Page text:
The Joint Corporations Elections and Political Subdivisions Interim Committee held their final redistricting public hearing for the state on Monday night in Sheridan, and Sheridan and Johnson County's Option "A" Improved plan was presented to the committee.
The meeting was the last of 13 that had been held around the state.
Option "A" Improved was put together as the result of a public meeting in Story when residents expressed the desire to be a part of Sheridan county representation. Representative Jon Botten said that the plan has the “most pros and least cons” and the plan takes the “if it ain't broke don't fix it” approach. Sen. Bruce Burns, and Rep. Mike Madden each reiterated their support of the plan.
After hearing the plan, the issue of Campbell County having too many constituents was brought up, and committee members then began discussion on how to balance county representation in the entire east part of the state.
Campbell county has experienced the highest population growth in the entire state in the past 50 years: 687 percent. (Population growth every ten years as indicated by Census data is the reason for redistricting) One option was to add some of the residents of Campbell county to Johnson county's district; not a part of Option A Improved. Sheridan County Representation all disagreed with this solution. Representative John Patton says they've had a number of meetings with Sheridan and Johnson county and John Hines, a state representative of Campbell County. Patton explains.
Hines' proposed alternative would include Campbell County adding a fifth district in order to keep all representation within the geographical area of the county. This, however, would mean residents would spill south into districts in counties all the way down to Laramie County.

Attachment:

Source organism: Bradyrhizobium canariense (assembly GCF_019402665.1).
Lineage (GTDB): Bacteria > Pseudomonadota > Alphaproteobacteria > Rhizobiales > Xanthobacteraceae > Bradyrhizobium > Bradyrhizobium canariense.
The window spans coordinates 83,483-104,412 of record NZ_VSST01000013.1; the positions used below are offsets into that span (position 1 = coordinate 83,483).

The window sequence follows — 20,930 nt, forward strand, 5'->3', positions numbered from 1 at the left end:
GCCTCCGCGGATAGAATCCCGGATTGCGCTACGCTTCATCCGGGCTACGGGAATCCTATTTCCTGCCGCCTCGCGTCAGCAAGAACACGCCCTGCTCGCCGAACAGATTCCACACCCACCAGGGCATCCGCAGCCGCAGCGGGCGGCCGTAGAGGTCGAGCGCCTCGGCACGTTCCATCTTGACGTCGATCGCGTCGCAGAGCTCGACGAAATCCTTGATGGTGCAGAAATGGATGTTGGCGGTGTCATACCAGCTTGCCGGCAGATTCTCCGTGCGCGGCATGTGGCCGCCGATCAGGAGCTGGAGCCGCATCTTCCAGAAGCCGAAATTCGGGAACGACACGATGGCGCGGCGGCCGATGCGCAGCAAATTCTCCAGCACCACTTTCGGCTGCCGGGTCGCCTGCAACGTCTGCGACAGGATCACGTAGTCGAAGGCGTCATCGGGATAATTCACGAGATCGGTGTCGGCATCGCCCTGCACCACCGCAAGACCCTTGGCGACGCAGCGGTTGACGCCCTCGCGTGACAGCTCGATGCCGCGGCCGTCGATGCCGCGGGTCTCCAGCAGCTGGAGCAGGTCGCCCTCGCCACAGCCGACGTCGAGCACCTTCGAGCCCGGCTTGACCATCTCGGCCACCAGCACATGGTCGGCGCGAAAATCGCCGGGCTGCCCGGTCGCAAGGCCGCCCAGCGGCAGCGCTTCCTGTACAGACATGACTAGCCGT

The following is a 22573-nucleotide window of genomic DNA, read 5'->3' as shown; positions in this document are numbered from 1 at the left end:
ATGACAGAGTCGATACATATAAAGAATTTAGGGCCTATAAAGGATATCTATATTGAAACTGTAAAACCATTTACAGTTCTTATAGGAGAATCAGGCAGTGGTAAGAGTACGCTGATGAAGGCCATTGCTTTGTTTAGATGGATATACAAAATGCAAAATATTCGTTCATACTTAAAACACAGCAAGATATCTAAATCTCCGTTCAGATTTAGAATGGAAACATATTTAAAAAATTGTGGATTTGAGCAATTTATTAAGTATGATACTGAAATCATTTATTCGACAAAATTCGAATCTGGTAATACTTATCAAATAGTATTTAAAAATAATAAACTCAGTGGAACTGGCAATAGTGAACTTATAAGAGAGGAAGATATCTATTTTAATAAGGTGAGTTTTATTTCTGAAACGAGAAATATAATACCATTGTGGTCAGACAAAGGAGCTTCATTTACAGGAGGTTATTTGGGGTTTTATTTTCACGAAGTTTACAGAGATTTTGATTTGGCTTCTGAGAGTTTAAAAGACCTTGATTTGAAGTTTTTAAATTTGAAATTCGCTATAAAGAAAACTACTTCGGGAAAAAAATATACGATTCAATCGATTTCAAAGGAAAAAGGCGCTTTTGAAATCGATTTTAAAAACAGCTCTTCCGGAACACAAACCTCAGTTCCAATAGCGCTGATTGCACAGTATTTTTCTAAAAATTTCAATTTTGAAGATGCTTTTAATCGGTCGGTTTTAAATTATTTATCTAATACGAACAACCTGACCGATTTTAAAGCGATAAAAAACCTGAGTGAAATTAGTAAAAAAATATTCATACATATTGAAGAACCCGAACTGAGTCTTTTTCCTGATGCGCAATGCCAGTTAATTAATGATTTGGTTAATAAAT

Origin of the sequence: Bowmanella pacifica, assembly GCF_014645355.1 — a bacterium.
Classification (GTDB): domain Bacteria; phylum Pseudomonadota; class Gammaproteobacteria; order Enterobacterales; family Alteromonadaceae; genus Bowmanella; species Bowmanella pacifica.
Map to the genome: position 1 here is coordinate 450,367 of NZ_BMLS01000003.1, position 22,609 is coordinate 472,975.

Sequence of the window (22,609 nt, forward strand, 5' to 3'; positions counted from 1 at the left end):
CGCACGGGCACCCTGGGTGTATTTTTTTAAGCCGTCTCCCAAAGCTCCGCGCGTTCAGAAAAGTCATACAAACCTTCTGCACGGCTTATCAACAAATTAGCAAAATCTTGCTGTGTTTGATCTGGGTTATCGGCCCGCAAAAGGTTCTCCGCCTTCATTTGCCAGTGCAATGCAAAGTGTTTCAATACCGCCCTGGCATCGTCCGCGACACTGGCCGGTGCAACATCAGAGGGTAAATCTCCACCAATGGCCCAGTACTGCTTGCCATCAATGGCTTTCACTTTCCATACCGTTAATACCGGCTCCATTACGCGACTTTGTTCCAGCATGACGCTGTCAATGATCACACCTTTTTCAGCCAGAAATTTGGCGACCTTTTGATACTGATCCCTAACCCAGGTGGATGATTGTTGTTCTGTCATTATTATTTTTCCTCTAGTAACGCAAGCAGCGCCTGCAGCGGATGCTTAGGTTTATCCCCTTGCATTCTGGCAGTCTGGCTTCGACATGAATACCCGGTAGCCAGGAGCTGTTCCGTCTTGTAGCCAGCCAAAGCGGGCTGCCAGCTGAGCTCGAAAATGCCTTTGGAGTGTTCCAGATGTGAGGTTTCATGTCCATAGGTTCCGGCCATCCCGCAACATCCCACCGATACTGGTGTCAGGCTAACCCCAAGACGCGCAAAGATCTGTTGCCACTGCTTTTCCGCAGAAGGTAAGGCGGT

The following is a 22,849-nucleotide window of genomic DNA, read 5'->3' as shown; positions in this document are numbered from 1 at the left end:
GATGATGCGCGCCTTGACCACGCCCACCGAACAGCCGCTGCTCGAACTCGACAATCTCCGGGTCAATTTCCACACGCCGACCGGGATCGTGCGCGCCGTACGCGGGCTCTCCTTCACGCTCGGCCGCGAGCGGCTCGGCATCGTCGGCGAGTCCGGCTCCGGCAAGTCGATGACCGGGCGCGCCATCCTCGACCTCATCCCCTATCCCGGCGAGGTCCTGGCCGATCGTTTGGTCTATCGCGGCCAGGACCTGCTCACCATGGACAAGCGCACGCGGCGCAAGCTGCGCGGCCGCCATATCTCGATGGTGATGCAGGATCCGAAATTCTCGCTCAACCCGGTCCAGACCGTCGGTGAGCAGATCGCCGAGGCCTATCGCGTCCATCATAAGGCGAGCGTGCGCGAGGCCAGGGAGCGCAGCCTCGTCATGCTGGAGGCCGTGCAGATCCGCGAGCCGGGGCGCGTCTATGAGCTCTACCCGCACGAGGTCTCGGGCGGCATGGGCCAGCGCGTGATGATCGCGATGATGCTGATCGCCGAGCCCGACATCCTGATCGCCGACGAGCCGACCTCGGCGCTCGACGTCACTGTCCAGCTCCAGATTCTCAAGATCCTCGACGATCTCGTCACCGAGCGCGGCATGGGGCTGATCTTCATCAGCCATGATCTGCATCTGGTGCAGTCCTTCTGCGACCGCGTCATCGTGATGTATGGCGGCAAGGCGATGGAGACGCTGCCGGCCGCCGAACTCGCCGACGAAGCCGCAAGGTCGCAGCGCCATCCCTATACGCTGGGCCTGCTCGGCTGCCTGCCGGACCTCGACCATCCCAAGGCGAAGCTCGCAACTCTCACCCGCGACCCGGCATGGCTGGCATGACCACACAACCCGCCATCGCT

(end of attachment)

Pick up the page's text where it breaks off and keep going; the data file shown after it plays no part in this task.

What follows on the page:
Discussion continued and the several county clerks in attendance voiced their opposition to their county's respective representation being further disrupted and shared with neighboring counties. The Committee agreed that they would continue to collect redistricting plans from counties and work at creating the best plan to take to legislature in the spring.
The committee will consider redistricting plans beginning October 21 and 22 in Cheyenne.
Of the about 20 in attendance, just one was a Sheridan area resident. The rest were legal staff from the state, county clerks, and local state representatives.
For more information on redistricting, including detailed maps with each county's proposals and current representation, visit the Legislative Service Office's website. Follow the "current items of interest" link. Comment can also be submitted through the website.